Keeping the fastest girl fast, and healthy

commentary Nov 08, 2019

There is a thin but very clear line between pushing athletes to achieve what they are capable of at their peak and pushing them beyond their limits mentally and physically.

Growing up in a Massachusetts running family, I idolized Alberto Salazar. I grew up listening to my Dad tell stories of watching Salazar push himself so hard in the ‘78 Falmouth Road Race that he collapsed and was administered last rites. I admired the drive that Salazar had and the desire to find his absolute limit as an athlete. As a competitor you flirt with that limit all the time, you challenge it, you see how close to it you can get - that’s the nature of competition.

That’s why we all love sports, we get to witness the triumph of the human spirit over what is believed to be humanly possible. It’s why we marvel at Simone Biles landing a triple double that seems to defy physics, it’s why watching Allison Felix surpass Usain Bolt for most World Championship Gold medals less than a year after giving birth to her daughter was so profound, and it’s why we loved watching Mary Cain smash national records as a high school student.

I was coaching high school girl’s track and field in New York at the time Cain was doing just that - breaking long-standing records by nine and ten seconds. Records that had previously only dropped by a second or two every decade. Every girl on my team knew Mary Cain’s name; her athletic prowess is one of those things we can only hope to witness in our lifetime. As a coach and athlete team, Salazar and Cain appeared to be an unbeatable combination. But as quickly as she rose to fame in the track and field world, Cain's notoriety faded just as fast. This morning The New York Times published an Opinion piece written by Mary Cain. The sports world has been buzzing about it all day. If you haven’t read the article and watched the video of Cain’s testimony yet - take some time to listen to what she has to say.

Mary Cain’s experience and the experience of other athletes coached by Alberto Salazar in the Nike Oregon Project (NOP) bring up several important conversations. Conversations that are important to women, coaches, and the world of sports as a whole. Immediately, this story prompted me to have some of those conversations with fellow coaches, former athletes, and colleagues. I love sports. I love the good that sports can bring to people’s lives in the form of joy, purpose, and opportunity. That’s why it is so hard and frustrating to see abuse occur in athletics, in a sport I care about, and to a runner I admire; the overwhelming response of every conversation is that coaches, athletes, and fans are sad. We are sad that something so good was turned into something so horrible for Mary Cain and that no one did anything about it.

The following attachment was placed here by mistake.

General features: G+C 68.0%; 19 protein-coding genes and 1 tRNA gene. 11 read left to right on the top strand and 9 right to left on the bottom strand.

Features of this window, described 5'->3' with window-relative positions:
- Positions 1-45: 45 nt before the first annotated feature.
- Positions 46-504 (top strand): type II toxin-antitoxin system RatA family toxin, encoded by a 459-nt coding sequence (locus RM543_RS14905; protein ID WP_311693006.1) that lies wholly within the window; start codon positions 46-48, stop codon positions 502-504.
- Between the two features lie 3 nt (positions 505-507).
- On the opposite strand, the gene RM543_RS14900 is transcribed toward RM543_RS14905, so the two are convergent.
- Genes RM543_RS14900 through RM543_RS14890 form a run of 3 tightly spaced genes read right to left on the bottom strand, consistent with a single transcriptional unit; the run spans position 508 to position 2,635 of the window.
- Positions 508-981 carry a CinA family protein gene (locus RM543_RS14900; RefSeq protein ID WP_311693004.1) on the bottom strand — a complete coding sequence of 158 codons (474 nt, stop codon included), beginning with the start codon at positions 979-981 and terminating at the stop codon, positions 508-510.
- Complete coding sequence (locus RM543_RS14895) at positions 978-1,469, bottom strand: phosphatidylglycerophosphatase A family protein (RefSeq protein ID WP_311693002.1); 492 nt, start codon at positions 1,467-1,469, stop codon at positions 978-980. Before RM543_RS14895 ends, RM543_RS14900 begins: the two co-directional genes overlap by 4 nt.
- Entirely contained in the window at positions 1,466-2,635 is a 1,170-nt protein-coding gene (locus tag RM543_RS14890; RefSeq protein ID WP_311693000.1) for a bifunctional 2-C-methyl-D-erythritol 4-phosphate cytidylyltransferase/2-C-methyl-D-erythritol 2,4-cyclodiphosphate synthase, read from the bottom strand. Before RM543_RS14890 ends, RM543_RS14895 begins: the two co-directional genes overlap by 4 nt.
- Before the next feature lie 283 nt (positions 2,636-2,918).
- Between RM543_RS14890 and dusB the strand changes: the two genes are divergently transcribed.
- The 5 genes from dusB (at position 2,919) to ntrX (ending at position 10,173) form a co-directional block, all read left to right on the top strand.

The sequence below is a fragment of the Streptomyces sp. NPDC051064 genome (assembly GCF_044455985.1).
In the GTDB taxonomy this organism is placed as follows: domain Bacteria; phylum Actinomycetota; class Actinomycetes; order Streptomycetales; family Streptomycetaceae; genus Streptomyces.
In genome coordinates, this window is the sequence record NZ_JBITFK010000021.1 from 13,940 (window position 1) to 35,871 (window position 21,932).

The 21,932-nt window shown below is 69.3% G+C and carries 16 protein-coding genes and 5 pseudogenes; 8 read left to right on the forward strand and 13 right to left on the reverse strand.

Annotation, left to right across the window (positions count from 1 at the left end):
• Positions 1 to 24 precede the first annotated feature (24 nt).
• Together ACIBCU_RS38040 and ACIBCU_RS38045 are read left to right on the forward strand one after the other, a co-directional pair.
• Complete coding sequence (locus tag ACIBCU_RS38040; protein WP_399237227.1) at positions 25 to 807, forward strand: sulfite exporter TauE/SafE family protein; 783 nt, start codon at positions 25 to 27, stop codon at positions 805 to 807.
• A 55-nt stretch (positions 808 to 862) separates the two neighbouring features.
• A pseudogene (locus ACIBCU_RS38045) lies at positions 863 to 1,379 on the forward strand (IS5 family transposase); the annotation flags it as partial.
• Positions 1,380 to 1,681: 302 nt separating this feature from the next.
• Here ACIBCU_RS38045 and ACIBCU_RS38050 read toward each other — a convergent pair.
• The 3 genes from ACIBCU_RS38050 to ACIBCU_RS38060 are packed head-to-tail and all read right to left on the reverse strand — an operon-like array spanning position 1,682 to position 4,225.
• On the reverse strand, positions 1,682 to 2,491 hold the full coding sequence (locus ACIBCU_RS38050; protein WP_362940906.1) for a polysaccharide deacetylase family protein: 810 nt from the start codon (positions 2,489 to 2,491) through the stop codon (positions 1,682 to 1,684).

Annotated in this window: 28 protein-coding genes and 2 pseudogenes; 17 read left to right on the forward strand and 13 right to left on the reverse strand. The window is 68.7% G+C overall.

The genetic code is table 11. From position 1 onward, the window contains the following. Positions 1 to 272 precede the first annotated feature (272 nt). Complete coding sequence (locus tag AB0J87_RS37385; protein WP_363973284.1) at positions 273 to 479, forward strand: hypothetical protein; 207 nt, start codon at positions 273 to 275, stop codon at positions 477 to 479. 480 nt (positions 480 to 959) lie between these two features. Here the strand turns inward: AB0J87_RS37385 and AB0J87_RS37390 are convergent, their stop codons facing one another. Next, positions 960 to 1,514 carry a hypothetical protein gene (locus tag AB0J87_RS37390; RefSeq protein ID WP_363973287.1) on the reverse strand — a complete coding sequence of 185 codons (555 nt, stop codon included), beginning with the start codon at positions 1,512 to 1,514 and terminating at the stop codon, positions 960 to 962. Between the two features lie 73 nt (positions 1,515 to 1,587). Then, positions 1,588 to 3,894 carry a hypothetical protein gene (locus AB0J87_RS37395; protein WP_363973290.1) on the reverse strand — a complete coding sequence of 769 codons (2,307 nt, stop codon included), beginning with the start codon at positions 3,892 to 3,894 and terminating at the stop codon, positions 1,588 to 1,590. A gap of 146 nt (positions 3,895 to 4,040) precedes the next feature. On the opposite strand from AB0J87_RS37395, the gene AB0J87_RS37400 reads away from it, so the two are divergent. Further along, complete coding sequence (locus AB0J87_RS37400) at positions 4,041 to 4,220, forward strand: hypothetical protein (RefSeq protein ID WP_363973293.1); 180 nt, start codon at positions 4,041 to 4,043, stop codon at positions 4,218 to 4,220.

At Rise Nutrition we promote our product as a tool to give athletes every advantage possible; but as a fan of sports - I hope that it can also be used to prevent athletes from being taken advantage of.

As a public health professional and the co-founder of a Sports Nutrition company, I talk about performance a lot. The prospect of improved performance is what sells Rise Nutrition’s product. We talk about how winning is a matter of seconds and inches and you can leverage your nutrition to capitalize on that much more of your potential. You can’t take the pursuit of limits out of sports, it is at the core of what makes competition so good. There is a thin but very clear line between pushing athletes to achieve what they are capable of at their peak and pushing them beyond their limits mentally and physically. There are a lot of things that need to change in the world of sports so that the abuse that happened to Cain does not continue as a systemic problem.

At Rise Nutrition we promote our product as a tool to give athletes every advantage possible; but as a fan of sports - I hope that it can also be used to prevent athletes from being taken advantage of. It is problematic that in Cain’s situation, there were no medical professionals present to protect her health and well-being. In her case, the team could have been armed with every resource possible to safely and ethically aid her training and performance.

Knowledge, resources, and data should be used for athletes but instead, in the all-consuming pursuit of winning - athletes are the ones being used.

For teams striving to optimize nutrition for performance Rise Nutrition provides them with data-driven tools developed by medical professionals; and we also want to provide that for teams and athletes who would not otherwise have the resources to adequately understand their nutrition and health. I want sports to get better, and faster, and more awe-inspiring, but I also want athletes to get there in a way that values them instead of abusing them. Nutrition can have a drastic impact on health - and whether intentional or not - it can be misused. A transparent view of nutrition can help illuminate and prevent abuse on all levels.

This is an appeal to coaches: use the resources and knowledge you have for the good of athletes. When you don’t have all you need for the good of your athletes seek out expertise and protect your athletes over your power and your team’s record or reputation. There is brilliant, innovative technology and research in the field of sports - seek it out, have the humility to identify and admit when you need more for your athlete instead of more from them.